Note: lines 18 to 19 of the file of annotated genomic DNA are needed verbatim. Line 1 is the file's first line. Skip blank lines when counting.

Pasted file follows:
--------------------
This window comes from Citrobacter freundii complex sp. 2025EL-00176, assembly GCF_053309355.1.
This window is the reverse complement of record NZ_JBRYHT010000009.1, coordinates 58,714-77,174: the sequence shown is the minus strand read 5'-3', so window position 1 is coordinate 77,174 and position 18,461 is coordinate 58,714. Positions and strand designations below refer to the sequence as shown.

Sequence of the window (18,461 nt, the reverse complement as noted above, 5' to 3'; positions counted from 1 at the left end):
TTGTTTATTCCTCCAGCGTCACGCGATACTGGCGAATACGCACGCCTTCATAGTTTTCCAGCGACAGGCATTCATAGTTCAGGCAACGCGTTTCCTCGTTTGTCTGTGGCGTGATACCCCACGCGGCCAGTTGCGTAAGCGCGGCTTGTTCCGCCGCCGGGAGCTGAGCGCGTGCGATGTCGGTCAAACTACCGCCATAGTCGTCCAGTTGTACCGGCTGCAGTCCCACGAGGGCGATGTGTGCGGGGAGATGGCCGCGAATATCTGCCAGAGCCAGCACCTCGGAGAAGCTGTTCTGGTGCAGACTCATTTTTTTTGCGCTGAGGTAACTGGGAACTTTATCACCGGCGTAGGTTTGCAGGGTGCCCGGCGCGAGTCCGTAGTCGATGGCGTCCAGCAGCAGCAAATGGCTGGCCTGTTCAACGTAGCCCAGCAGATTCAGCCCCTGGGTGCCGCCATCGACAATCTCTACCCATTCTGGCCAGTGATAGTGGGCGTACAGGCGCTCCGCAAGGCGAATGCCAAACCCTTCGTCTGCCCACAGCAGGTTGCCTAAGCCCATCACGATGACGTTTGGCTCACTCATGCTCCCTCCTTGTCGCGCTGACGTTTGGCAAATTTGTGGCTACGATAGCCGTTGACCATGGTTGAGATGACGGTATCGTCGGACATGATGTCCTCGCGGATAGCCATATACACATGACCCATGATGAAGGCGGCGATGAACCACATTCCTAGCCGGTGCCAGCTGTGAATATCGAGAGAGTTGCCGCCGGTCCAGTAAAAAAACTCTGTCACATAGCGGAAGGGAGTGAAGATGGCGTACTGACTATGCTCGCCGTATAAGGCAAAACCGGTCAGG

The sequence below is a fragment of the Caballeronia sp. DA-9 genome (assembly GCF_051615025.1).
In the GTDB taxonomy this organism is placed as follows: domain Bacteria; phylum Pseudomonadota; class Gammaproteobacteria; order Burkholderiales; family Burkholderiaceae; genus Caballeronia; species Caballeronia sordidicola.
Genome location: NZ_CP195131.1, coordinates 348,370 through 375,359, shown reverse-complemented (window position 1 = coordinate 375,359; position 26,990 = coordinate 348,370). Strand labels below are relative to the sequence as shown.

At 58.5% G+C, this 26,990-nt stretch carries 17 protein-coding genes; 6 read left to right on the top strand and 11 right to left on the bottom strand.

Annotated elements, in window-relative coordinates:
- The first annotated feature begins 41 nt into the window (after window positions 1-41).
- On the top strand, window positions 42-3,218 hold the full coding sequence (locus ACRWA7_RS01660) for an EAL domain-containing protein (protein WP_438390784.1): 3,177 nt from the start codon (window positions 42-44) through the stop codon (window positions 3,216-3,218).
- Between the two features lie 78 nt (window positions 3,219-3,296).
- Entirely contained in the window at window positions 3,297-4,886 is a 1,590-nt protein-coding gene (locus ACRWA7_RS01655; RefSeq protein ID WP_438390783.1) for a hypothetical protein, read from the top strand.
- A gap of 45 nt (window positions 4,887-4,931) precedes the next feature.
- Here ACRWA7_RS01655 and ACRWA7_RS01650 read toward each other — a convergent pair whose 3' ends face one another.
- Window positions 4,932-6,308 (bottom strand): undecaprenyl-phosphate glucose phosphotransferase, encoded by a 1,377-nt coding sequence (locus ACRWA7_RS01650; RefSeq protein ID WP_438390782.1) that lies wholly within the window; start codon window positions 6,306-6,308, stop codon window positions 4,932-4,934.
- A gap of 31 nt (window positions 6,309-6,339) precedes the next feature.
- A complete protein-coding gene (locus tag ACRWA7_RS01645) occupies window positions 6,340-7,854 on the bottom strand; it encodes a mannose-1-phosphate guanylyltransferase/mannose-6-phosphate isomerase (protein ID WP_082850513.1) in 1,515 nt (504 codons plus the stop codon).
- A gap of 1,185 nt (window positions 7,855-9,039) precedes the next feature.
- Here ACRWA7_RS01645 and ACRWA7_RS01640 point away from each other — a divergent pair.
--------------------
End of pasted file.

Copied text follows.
- A complete protein-coding gene (locus tag ACRWA7_RS01645) occupies window positions 6,340-7,854 on the bottom strand; it encodes a mannose-1-phosphate guanylyltransferase/mannose-6-phosphate isomerase (protein ID WP_082850513.1) in 1,515 nt (504 codons plus the stop codon).
- A gap of 1,185 nt (window positions 7,855-9,039) precedes the next feature.